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10 Simple Things Successful People Do To Achieve Great Things in Life

10 Simple Things Successful People Do To Achieve Great Things in Life

When we think about the lives of successful people, we always wonder, what could have they done differently? How did they live each day? They say success is a mixture of hard work, perseverance, and desire. To achieve all your aspirations, you have to put in your best effort. To surmount all the challenges that come your way, you have to know how to persevere. And to make everything worth your while, you need to desire whatever it is that you do.

Many  researchers who have studied the lives of successful people have found similar patterns in their habits and perspectives that could have contributed to their success. The following are 10 simple things successful people do every day to achieve their goals in life:

1. They do the most important things early in the morning

Successful people set their first hours of the day to work on the top priority activities. They discipline themselves to wake up early and follow a healthy morning routine. According to Roy F. Baumeister, a social psychologist, and professor of psychology at Florida State University, “willpower is a limited resource and it gets depleted as people perform various acts of self-control throughout the day.”

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You don’t have the same willpower and clarity in the evenings as you do in the mornings. Mornings are the best time to focus because it is in the early mornings when we have a fresh supply of willpower. It is also in the mornings where we may tend to feel more energized, fresh, and optimistic.

2. They follow routines

A morning jog after a cup of coffee. Sunday movie time after dinner with family. Routines make up the lives of successful people. While it does sound fun to spend each day spontaneously, successful people save time and energy by reducing decision-making through incorporating simple routines. For example, instead of thinking what to cook and eat for each meal, successful people create meal plans that last for the entire week.

3. They make lists

Whether it’s digital or on paper successful people like to make lists. They like to make lists of their goals, tasks, and a list of improvements. How can you surpass yourself and do better if you don’t keep track of your progress? How will you create a second plan of action if you fail the first time without some form of record to review your efforts? Successful people like to review their lists to see how far they’ve come or how well they’ve gone in accomplishing what they were supposed to do.

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4. They know how to spend money to make money

Successful people are not insanely frugal. They know exactly when to cut expenses and when to invest for a big return. People who are looking to increase their revenue think they will save more by cutting expenses all the time, but as it turns out, the best opportunities to earn more come from investing and putting your money out for profit. By spending money to make more money, successful people increase their income and savings.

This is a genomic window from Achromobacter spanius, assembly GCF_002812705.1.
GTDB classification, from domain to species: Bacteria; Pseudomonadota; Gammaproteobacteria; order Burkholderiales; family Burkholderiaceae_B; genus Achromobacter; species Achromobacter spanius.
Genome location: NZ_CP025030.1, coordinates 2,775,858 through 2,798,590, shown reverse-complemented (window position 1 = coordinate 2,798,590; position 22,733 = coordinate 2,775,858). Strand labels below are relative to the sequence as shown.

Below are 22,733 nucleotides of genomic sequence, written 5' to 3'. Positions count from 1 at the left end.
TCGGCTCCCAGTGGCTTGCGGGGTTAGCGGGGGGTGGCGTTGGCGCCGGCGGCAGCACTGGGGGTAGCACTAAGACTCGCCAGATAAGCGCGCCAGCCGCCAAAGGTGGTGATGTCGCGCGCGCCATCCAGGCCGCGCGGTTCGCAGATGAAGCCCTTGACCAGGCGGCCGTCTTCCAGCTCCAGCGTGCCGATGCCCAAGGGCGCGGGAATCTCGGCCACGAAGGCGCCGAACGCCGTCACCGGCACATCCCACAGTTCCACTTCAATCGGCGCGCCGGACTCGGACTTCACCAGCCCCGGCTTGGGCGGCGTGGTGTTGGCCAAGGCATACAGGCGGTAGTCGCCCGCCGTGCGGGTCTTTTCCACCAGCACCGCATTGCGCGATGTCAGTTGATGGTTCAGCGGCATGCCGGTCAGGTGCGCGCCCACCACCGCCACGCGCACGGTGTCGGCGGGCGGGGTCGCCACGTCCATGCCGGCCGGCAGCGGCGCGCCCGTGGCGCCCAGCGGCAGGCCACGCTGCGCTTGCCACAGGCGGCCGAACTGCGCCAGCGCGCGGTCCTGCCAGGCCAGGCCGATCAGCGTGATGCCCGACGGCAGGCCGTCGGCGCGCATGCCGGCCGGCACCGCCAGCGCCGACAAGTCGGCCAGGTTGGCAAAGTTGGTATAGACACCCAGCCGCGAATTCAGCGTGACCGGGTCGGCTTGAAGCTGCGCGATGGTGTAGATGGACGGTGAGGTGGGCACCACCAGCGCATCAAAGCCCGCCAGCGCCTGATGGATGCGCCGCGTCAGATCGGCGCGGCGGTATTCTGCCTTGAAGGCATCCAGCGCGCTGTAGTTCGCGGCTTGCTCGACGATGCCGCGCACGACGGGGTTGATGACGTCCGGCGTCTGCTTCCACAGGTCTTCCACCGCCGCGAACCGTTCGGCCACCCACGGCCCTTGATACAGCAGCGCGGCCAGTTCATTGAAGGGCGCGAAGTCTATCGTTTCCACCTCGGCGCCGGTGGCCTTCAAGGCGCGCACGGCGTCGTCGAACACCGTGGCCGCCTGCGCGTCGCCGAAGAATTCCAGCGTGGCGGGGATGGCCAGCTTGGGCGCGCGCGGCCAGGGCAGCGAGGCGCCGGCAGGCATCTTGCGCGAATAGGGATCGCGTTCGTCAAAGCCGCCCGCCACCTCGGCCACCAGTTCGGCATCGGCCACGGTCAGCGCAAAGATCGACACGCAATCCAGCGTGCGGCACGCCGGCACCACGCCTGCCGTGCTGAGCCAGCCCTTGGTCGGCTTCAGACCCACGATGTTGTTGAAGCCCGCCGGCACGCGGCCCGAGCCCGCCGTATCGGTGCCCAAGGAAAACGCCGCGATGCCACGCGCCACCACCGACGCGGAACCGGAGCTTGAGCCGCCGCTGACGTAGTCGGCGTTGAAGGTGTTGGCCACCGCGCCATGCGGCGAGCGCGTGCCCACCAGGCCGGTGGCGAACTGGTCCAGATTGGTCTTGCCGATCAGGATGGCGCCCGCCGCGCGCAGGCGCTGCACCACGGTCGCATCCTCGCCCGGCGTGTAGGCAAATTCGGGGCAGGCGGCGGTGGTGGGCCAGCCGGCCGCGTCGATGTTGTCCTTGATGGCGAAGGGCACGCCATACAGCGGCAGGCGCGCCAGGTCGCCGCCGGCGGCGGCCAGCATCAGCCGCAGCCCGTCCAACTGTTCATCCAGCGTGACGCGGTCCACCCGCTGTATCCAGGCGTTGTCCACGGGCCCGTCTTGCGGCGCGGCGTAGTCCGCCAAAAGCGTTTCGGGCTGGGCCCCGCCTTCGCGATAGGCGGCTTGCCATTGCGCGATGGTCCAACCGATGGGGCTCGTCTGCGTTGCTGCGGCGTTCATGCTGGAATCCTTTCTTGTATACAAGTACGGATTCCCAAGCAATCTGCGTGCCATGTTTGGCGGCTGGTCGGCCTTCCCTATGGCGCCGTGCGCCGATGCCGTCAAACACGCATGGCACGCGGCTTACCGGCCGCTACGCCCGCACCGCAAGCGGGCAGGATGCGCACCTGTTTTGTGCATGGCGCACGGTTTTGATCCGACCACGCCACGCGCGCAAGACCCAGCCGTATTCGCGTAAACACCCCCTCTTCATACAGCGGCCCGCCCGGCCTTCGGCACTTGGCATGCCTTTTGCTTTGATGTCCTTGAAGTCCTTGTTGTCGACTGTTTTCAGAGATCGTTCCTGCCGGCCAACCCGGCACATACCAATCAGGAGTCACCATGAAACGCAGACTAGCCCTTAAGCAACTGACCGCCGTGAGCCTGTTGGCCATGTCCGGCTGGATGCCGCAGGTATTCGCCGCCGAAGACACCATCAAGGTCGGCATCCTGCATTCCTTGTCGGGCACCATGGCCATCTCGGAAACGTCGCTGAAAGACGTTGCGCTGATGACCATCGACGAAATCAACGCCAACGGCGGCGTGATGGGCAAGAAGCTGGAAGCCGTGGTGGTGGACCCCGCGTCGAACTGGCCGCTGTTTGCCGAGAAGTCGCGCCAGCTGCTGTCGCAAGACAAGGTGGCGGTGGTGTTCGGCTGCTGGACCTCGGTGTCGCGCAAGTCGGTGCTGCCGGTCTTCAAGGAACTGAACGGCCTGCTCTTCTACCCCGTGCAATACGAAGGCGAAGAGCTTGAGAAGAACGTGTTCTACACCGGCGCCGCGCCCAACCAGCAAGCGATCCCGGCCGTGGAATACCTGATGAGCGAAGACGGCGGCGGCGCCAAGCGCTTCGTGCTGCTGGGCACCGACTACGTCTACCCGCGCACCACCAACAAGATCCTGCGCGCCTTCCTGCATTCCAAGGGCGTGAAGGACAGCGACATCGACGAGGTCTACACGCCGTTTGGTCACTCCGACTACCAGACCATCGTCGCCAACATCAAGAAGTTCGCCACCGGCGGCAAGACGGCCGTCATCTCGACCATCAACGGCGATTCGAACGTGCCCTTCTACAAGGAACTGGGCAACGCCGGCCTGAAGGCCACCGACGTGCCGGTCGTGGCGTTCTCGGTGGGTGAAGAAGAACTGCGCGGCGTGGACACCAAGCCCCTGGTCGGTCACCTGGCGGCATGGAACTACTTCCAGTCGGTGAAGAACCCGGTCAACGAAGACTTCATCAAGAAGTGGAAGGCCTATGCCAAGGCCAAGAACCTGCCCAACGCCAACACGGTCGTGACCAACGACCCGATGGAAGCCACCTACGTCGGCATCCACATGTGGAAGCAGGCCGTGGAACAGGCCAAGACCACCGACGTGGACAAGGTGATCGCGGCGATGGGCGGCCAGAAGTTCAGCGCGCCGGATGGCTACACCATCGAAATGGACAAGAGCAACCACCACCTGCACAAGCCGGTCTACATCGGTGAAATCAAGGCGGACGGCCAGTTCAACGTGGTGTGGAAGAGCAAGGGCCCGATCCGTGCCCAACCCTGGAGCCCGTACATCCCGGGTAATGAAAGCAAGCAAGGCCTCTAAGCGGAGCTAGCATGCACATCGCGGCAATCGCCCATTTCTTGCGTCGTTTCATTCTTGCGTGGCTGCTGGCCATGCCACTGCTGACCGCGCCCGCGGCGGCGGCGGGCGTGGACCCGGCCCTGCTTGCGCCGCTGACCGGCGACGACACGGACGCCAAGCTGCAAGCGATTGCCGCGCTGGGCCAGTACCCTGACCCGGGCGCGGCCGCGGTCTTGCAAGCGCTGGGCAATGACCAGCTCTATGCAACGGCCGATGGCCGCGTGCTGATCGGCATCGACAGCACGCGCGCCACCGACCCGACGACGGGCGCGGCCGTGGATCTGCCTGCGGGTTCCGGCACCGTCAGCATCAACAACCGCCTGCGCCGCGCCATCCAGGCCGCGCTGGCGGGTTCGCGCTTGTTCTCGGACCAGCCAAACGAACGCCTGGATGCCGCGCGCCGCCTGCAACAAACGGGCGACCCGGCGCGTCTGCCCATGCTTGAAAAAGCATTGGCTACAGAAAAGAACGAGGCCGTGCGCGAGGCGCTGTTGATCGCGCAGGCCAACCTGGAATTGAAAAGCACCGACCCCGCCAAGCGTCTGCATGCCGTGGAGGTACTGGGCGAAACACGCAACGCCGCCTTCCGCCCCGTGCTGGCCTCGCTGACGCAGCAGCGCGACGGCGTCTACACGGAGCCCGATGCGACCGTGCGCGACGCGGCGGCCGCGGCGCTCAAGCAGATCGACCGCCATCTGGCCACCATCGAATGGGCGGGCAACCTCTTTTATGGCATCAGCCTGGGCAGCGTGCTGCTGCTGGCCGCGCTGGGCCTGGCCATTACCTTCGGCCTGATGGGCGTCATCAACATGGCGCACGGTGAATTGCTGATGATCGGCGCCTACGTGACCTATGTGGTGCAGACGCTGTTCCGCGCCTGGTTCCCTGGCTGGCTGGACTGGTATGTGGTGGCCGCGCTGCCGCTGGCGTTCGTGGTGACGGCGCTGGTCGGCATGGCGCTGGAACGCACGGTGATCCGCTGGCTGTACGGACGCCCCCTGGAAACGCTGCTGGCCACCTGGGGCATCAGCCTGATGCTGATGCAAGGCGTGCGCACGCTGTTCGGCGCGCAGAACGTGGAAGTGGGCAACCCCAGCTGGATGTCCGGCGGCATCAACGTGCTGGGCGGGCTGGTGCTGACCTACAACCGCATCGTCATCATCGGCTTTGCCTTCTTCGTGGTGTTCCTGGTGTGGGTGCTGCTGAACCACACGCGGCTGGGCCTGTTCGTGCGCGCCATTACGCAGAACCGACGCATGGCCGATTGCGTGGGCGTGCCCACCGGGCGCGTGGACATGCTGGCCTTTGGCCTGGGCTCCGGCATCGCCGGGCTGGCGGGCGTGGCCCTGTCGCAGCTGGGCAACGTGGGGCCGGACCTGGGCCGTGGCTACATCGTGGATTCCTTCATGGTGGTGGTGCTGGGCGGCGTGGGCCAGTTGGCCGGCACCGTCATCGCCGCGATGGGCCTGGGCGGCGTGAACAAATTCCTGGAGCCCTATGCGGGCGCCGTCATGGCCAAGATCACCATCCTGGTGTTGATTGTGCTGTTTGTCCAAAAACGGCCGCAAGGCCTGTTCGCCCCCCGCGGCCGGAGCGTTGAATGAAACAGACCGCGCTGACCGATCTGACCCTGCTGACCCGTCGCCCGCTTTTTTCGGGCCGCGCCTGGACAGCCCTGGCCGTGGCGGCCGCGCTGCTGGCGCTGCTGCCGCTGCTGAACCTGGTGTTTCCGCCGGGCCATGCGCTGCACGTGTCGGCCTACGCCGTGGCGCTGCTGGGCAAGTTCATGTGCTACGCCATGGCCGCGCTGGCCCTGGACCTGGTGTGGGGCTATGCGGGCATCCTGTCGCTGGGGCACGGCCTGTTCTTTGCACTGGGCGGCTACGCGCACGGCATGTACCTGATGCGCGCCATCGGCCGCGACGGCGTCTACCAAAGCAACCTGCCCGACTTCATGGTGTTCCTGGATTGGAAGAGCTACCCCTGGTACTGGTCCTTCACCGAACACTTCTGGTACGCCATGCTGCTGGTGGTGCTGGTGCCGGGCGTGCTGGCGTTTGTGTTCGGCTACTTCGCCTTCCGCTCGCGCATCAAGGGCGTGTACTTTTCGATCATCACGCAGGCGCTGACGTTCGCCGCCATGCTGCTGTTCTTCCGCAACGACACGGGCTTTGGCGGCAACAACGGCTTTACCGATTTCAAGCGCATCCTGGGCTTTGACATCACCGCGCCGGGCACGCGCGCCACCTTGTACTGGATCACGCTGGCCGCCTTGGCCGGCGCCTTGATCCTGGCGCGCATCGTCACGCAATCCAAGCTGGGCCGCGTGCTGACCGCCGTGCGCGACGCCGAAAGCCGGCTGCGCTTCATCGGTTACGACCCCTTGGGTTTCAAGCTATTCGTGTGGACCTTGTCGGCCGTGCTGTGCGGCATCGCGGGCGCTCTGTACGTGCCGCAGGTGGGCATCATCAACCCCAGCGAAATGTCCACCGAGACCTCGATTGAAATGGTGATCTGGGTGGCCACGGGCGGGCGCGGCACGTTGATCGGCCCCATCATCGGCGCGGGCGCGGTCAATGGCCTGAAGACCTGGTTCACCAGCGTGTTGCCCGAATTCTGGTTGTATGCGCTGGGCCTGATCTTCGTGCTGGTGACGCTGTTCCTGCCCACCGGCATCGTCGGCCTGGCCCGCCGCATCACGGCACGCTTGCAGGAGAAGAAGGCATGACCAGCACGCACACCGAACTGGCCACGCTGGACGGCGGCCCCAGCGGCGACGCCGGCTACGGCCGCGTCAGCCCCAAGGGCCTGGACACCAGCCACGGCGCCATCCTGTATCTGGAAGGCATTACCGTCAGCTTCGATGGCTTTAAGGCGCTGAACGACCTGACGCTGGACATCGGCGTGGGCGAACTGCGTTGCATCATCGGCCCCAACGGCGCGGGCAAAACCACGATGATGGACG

5. They keep learning

Successful people never stop learning. They try to squeeze out as many life lessons as possible in every experience they get. They also make use of their free time well by reading, watching the news, or attending seminars that widen their knowledge.

6. They treasure great friends

Every successful person understands the importance of networking. They like to connect and befriend people in their community, work group, or industry. They treasure their connections well and value every opportunity as it arrives.

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7. They take good care of their health

You can’t enjoy the fruits of your success if you’re always sick. Successful people take good care of their health by maintaining a balanced lifestyle. This includes eating healthy, giving themselves time to relax and making sure they get the right amount of exercise every day.

8. They engage in productive hobbies

Successful people take hobbies that get their mind off work. Whether it’s painting, writing, or golfing, they make sure that time spent will be fun and engaging. These hobbies not only provide entertainment, they also contribute to the well-being of the person.

9. They live their schedule

Successful people know the value of time and how important it is to their own success. They follow their schedules by heart and make sure that every commitment gets done exactly on the exact hour. When plotting their schedules, they make sure it’s realistic and doable.

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10. They learn from failures

Successful people don’t repeatedly bash their heads at the same mistake. They acknowledge their mistake, plan a better action, and triumph on their next try. Failures never discourage them but only foster their will and passion to do it right the second time.

As Winston Churchill says “Success is the ability to go from failure to failure without losing your enthusiasm”.

Featured photo credit: Allef Vinicius via images.unsplash.com

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Armela Escalona

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Last Updated on July 17, 2019

The Science of Setting Goals (And How It Affects Your Brain)

The Science of Setting Goals (And How It Affects Your Brain)

What happens in our heads when we set goals?

Apparently a lot more than you’d think.

Goal setting isn’t quite so simple as deciding on the things you’d like to accomplish and working towards them.

According to the research of psychologists, neurologists, and other scientists, setting a goal invests ourselves into the target as if we’d already accomplished it. That is, by setting something as a goal, however small or large, however near or far in the future, a part of our brain believes that desired outcome is an essential part of who we are – setting up the conditions that drive us to work towards the goals to fulfill the brain’s self-image.